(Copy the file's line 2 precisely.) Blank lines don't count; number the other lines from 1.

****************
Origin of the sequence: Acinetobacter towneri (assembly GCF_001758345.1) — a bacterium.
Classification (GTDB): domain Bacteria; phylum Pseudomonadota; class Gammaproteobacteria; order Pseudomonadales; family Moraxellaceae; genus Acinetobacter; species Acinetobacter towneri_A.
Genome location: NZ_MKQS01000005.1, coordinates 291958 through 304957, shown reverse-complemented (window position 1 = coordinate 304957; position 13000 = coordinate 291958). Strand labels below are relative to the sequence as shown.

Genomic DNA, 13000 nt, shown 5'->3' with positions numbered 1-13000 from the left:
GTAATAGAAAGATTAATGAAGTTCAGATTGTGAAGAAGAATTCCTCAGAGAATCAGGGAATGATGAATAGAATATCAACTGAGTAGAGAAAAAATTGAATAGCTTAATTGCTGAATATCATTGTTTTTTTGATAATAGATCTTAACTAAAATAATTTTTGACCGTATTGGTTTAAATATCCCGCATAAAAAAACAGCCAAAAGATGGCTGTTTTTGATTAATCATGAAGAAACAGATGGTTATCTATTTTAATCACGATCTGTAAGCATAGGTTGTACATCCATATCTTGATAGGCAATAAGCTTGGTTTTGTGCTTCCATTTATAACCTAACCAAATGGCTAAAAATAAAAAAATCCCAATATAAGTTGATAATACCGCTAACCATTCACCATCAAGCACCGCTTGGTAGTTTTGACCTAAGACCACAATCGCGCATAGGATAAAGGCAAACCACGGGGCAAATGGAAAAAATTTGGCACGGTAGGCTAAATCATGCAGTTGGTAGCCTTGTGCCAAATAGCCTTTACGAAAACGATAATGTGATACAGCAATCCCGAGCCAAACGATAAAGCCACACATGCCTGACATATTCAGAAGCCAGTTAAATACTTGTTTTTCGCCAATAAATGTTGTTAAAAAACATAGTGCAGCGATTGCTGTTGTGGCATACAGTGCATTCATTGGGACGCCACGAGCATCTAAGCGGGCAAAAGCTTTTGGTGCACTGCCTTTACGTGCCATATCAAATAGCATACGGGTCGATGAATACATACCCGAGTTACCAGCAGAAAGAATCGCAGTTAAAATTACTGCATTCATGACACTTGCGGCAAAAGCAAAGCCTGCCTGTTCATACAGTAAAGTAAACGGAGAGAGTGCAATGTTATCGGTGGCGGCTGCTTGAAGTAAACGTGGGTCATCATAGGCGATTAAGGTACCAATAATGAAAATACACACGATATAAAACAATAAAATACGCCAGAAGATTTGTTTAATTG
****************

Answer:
Classification (GTDB): domain Bacteria; phylum Pseudomonadota; class Gammaproteobacteria; order Pseudomonadales; family Moraxellaceae; genus Acinetobacter; species Acinetobacter towneri_A.